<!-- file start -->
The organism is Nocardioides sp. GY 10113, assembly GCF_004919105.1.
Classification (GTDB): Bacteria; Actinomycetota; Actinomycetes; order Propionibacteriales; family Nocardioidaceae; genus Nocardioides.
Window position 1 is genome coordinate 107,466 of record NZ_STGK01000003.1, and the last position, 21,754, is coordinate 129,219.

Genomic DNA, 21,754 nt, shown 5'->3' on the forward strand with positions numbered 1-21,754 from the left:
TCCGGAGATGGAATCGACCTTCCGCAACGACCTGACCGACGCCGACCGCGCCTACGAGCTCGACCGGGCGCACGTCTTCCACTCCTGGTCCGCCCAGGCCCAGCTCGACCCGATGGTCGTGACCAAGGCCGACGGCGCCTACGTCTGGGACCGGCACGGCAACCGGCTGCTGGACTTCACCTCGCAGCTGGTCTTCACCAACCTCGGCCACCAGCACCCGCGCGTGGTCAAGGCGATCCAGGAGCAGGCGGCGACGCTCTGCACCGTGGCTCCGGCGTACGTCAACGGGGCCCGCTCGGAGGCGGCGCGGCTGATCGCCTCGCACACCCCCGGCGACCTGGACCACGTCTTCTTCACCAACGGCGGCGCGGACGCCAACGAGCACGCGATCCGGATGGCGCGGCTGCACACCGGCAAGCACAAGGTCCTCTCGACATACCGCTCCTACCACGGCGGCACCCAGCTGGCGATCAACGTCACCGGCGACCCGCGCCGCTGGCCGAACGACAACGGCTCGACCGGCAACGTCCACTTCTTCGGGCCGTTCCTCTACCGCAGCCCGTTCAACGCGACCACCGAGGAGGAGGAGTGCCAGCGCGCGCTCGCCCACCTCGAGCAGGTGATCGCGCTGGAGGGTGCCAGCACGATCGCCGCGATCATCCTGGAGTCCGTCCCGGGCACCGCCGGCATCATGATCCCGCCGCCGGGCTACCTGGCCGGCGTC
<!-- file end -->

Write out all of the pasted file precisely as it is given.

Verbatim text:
The organism is Nocardioides sp. GY 10113, assembly GCF_004919105.1.
Classification (GTDB): Bacteria; Actinomycetota; Actinomycetes; order Propionibacteriales; family Nocardioidaceae; genus Nocardioides.
Window position 1 is genome coordinate 107,466 of record NZ_STGK01000003.1, and the last position, 21,754, is coordinate 129,219.

Genomic DNA, 21,754 nt, shown 5'->3' on the forward strand with positions numbered 1-21,754 from the left:
TCCGGAGATGGAATCGACCTTCCGCAACGACCTGACCGACGCCGACCGCGCCTACGAGCTCGACCGGGCGCACGTCTTCCACTCCTGGTCCGCCCAGGCCCAGCTCGACCCGATGGTCGTGACCAAGGCCGACGGCGCCTACGTCTGGGACCGGCACGGCAACCGGCTGCTGGACTTCACCTCGCAGCTGGTCTTCACCAACCTCGGCCACCAGCACCCGCGCGTGGTCAAGGCGATCCAGGAGCAGGCGGCGACGCTCTGCACCGTGGCTCCGGCGTACGTCAACGGGGCCCGCTCGGAGGCGGCGCGGCTGATCGCCTCGCACACCCCCGGCGACCTGGACCACGTCTTCTTCACCAACGGCGGCGCGGACGCCAACGAGCACGCGATCCGGATGGCGCGGCTGCACACCGGCAAGCACAAGGTCCTCTCGACATACCGCTCCTACCACGGCGGCACCCAGCTGGCGATCAACGTCACCGGCGACCCGCGCCGCTGGCCGAACGACAACGGCTCGACCGGCAACGTCCACTTCTTCGGGCCGTTCCTCTACCGCAGCCCGTTCAACGCGACCACCGAGGAGGAGGAGTGCCAGCGCGCGCTCGCCCACCTCGAGCAGGTGATCGCGCTGGAGGGTGCCAGCACGATCGCCGCGATCATCCTGGAGTCCGTCCCGGGCACCGCCGGCATCATGATCCCGCCGCCGGGCTACCTGGCCGGCGTC